Sacramento: Random Curmudgeonliness // “so, where are you from?”

I promise there is an actual Sacramento post to be written.  I went to the California Railroad Museum, which was actually quite cool, and Old Sacramento, and the State Capitol grounds.  I ate Indian food and made a new friend.  But right now I am sitting in the Sacramento train station, sweating profusely, as I will be for the next two and a half hours (before another twenty on train), and morosely brooding about how much I don’t want to stop traveling.

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Also thinking about how I have an unreasonable but insuppressible cringe reflex whenever I hear the words “so where are you from?”

Obviously, out in the “real world”, it’s kind of an idle question if you’re clearly traveling and no one gives a shit; I could categorically state I’m from fucking Siberia and it would be met with the same indifferent nod.

But in hostels, it’s kind of the go-to conversation starter, and I feel weird, because I think of my possible points of origin and they all feel like lies.

Do I say I’m from Florida, the state in which I never felt like home even when it was the only home I’d ever known?  Or Seattle, the place I’ve never set foot in for more than a couple of days in my life?

Boston will always have the word home heart-tied to it, and maybe someday it’ll be home  again in the real, but let’s face it, I’ve barely showed my face there in the last half-decade.  My weirdly-beloved Milwaukee was never meant to be, and never was, more than a waypoint.  DC was maybe the first place that ever felt like home, but it was never home either.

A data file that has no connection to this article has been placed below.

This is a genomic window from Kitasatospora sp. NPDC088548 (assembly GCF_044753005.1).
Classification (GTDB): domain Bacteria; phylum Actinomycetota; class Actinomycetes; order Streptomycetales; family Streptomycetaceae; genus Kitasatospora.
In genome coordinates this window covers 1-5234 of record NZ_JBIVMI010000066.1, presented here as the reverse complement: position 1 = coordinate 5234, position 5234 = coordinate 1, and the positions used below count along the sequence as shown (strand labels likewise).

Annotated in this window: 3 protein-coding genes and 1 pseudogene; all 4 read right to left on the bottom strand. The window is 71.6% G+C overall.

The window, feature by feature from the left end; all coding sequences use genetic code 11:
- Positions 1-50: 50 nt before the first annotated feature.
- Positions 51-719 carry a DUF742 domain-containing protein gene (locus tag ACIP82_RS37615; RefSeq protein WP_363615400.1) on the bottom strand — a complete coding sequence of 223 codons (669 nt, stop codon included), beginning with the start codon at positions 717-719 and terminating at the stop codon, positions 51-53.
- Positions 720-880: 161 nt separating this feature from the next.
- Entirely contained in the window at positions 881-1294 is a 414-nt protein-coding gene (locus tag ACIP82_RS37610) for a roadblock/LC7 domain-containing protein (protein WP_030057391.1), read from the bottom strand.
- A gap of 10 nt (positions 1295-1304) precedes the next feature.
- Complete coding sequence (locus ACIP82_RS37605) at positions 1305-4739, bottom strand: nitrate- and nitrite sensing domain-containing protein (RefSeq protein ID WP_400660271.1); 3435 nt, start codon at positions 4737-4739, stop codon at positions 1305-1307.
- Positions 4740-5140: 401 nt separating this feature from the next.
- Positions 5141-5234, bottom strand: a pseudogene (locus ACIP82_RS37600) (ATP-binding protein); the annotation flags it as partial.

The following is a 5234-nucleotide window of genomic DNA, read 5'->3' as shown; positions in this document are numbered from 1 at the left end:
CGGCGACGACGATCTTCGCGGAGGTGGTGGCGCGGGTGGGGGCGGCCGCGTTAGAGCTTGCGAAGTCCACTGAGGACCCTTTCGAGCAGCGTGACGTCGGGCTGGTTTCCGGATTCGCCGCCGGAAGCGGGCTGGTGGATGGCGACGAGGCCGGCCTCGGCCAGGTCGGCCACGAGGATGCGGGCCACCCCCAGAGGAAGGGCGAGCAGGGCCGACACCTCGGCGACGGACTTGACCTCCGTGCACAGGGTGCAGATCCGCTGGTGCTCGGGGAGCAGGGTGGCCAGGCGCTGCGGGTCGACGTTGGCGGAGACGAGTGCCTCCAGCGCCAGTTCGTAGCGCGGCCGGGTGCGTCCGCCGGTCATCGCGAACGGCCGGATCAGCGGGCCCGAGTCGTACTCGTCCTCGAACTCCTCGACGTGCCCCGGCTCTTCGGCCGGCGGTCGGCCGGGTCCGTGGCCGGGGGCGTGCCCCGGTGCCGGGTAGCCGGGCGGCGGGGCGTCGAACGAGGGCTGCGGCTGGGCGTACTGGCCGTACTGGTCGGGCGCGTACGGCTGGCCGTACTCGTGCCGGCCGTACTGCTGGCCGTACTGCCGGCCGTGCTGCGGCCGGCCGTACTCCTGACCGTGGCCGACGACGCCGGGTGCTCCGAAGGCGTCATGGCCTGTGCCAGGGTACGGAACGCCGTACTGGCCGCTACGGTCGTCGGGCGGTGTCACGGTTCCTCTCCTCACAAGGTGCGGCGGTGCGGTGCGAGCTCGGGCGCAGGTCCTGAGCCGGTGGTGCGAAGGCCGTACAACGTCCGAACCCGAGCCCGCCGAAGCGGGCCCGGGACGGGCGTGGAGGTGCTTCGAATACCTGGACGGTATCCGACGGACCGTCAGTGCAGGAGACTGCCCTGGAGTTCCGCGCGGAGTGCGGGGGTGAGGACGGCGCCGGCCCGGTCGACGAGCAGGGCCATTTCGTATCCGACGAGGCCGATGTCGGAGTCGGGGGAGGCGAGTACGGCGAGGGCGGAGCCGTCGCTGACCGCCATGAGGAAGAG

But the mumbled, stuttered “uh, I dunno, kind of everywhere, or nowhere?” feels equal parts true and fucking douchey.  Like I’m not fucking Kerouac over here, and referring to myself as homeless is kind of insulting to all the people who actually are homeless, and not just a fucked-up woman-child avoiding the warm, safe nest(s) she has open to her because she hates being there like she hates being anywhere.

Then I feel like even more of an outlier, and not in the good ways, because Jesus, even in the weird, transient chaos of hostels, almost everybody knows where they’re from, and I’m just like… *shrug!*

Which absolutely does transition a lot of awkward introductions into actual conversations, and sometimes new friends, which is generally awesome, since my introvert self is kind of awful at that.  And in a hostel, or on a long-distance train or whatever, even if I’m tired and sad and lonely and want to curl up into myself like a fucking roly-poly, I still honestly usually love those conversations, because they’re nearly always with somebody who is at least on some level a kindred spirit, who gets the wanderlust, at least, if not always the extent of it.

But at the same time, I am an introvert, and now I’ve got the knee-jerk deer-in-headlights uhhhhh reaction whenever somebody asks me where I’m from in the real world, in which I do not want to have those conversations.    Let me give you my dollars and please give me my food or shampoo or socks and can we just smile pleasantly and not talk.

Before I sound like TOO much of a fuckhead, basically all those people are also super nice, genuinely interested, wish me luck and safety — like, exactly the kind of people I’d hope any traveler encounters.

But when you’re traveling on a very tight budget — ie, trains, hostels, friends — even with the most unbelievably awesome friends in the fucking WORLD — every time people ask “but how did you afford this?” I’m like “uhh my friends?” — you learn to carve out quiet corners, when you have fifteen minutes, or an hour — even a day — 

— God, you just wanna slip through the cracks, be anonymous like everyone else.  But you’re still the weirdo.

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